Thursday, February 01, 2007

California lights and the Law (of Unintended Consequences)

So the California legislature is contemplating doing away with incandescent lighting and replacing it with more energy-efficient fluorescent lighting. I recall the company for which I worked did exactly the same thing, replacing the old-fashioned bulbs with screw-in fluorescent at a heavy investment cost, expecting to save the investment in electric bills reflecting lower usage. (I never paid a lot of attention since the gas bill was so high and so much of our lighting was already fluorescent. I suppose they knew what they were doing.)

But this is something I had not known about...

...Fluorescent lighting (yeah, even often the new stuff) can result in total shutdown in autistic people, trigger migraines, and all kinds of other nasty things.

I took a sign language class under fluorescent lighting in California. It was a night class. My mother drove a brown minivan at the time. When I came out of the classroom, I was so confused that I tried to open the door of and get into a white station wagon that someone entirely unlike my mother was driving. I in fact tried repeatedly and did not notice until someone pointed out that this was not my mother’s car. Moreover, I could not see the signs people were doing, and I could not coordinate my hands to sign. I got confused, disoriented, and nearly immobile.

These days, if I spend too long under fluorescent lights, as a bonus I also get a really nasty migraine along with plenty of vomiting and such. A friend of mine used to get seizures from them (she was not naturally epileptic but was on a medication that lowered the seizure threshold). (I even have a letter from my doctor insisting on incandescent lighting, on my official documents page.)

As usual, I report, you decide.
Go read Amanda's post and take whatever action you choose, even if it is nothing more than passing the word. And if you live in California or know someone who does, passing the word might be a really good idea.

Long ago I was a music education major at Florida State University. I remember a music theory class in which there was one of the few students at the time who had what we call "perfect pitch" or absolute pitch. (That is the gift of knowing the pitch of a musical tone by hearing it, without the construct of any other tonal reference. Nearly all of us have "relative pitch" and can tell if music is in tune relatively, but a few people can discern when a note is sharp or flat just by hearing it.) She said the lights in the room hummed a flat, off-pitch "A" and she found it to be distracting if she let herself notice it. Of course she had learned to selectively "tune it out" in the same way that background noise is normally tuned out by most people all the time. But I can understand that what Amanda points out can be a serious challenge for those whose sensory pathways are challenged by autism.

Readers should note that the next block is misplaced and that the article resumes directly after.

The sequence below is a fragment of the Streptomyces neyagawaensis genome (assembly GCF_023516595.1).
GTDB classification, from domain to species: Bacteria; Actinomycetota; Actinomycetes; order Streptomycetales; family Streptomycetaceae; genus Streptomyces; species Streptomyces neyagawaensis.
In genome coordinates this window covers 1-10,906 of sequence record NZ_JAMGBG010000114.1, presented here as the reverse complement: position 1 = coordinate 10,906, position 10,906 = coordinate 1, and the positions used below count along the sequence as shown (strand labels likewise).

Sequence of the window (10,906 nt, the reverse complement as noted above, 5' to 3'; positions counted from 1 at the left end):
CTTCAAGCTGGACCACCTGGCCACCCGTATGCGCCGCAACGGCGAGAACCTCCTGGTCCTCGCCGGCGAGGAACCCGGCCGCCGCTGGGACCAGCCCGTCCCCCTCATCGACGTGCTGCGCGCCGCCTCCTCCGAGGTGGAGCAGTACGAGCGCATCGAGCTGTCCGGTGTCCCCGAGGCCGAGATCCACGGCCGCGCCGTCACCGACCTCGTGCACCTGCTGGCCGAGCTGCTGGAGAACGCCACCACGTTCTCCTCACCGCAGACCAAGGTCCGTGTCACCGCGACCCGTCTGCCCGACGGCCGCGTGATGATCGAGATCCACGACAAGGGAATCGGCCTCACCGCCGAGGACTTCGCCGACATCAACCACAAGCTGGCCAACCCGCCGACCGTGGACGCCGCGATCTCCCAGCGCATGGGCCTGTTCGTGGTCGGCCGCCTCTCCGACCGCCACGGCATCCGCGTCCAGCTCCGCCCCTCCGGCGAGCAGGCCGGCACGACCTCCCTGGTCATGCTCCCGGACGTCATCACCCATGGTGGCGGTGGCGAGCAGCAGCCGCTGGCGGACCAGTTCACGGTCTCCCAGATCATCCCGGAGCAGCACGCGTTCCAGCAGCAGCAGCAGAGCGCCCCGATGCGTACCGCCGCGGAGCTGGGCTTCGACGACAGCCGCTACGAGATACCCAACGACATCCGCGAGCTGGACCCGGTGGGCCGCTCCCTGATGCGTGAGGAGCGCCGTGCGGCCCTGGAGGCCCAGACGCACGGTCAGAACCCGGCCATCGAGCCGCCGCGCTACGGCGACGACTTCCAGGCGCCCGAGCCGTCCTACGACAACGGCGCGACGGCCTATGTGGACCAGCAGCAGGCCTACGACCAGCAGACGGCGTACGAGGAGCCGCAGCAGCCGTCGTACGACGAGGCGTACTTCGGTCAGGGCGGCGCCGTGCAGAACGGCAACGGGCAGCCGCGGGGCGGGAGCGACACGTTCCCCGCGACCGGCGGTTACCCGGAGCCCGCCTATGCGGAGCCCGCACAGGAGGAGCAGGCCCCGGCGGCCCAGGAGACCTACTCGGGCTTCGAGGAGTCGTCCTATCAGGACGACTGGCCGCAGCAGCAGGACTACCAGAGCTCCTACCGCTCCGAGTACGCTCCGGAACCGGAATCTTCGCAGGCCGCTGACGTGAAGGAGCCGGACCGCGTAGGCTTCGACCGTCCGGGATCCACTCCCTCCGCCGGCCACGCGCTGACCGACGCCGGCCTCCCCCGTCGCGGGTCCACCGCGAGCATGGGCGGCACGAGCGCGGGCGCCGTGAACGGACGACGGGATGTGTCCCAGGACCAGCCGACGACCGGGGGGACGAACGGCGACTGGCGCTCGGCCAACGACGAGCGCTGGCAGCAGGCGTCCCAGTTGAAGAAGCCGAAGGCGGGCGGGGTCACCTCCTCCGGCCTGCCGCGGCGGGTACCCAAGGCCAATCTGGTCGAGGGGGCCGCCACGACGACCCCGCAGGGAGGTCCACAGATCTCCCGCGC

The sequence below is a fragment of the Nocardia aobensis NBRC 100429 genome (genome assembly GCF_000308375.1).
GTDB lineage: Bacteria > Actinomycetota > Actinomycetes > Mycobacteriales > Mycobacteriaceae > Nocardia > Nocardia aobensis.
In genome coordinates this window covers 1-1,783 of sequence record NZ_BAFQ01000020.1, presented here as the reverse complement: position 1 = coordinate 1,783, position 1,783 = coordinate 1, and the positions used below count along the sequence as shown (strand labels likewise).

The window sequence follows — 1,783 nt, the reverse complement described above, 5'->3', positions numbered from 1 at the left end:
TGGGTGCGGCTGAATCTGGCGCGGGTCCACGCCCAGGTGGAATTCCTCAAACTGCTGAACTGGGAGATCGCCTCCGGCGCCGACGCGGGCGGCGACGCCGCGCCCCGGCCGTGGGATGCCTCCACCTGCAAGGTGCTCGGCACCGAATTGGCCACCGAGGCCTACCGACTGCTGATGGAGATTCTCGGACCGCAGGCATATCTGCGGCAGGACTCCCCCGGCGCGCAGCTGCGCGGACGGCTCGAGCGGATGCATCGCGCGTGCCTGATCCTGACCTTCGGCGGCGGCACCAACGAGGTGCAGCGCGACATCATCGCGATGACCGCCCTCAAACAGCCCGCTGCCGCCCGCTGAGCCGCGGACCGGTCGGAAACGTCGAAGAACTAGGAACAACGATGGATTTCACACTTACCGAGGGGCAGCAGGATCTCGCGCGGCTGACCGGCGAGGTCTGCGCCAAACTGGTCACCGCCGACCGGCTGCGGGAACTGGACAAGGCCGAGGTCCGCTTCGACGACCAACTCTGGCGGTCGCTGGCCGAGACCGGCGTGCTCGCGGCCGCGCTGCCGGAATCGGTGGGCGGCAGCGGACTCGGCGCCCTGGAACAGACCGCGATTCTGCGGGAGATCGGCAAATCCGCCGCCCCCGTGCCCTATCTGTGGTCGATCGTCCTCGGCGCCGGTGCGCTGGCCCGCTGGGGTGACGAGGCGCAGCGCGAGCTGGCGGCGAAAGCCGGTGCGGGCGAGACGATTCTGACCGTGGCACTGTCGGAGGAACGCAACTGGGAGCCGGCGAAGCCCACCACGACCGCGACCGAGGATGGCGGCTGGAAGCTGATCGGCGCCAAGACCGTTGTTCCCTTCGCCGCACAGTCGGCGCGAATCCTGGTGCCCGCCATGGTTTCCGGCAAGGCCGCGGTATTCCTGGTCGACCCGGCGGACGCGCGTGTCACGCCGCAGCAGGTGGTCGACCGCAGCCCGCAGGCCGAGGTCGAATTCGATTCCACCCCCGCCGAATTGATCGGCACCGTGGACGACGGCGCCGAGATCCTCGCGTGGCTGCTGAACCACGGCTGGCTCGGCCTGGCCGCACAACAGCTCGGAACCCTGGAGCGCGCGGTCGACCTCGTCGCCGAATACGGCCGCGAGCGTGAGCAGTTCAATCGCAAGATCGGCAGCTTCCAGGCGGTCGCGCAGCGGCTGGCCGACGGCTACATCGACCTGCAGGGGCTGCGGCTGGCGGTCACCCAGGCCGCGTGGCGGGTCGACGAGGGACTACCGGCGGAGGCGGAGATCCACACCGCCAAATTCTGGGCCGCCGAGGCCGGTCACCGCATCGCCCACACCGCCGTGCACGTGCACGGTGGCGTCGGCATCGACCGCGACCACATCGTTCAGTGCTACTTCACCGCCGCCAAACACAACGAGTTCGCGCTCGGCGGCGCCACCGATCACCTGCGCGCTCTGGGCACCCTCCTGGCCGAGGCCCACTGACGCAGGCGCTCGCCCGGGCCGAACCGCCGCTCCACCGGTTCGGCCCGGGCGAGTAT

Likewise, my father had such poor hearing that he was officially deaf by my age. Fortunately he was able to have surgery in one ear to correct his hearing to about eighty percent. He reported that when he was coming home from the hospital it was raining and the sound of rain hitting the car about drove him crazy. Later, when he got used to "tuning out" the new background noise he made the adjustment, but that took some time. The restoration of his hearing in one ear was a modern medical miracle. He was able to hear sounds that he had not heard for thirty years, like dogs barking in the yard, or the chimes of a grandfather clock in another part of the house.

But not everyone, as Amanda points out, is able to make adjustments such as that. As she point out, there can be other, possible better ways to save energy. She mentions LED lighting as an example. I would add that building designs that take advantage of natural light would also be an an alternative. From reading about artists and designers like Frank Lloyd Wright, I'm sure that creative architects would love to embrace such a challenge.

Unlike most comment threads, the readers at Amanda's blog come across as an intelligent and reasonable lot. That thread is worth reading. This ain't the lunatic fringe, folks. Do yourself a favor and open your head to another viewpoint.

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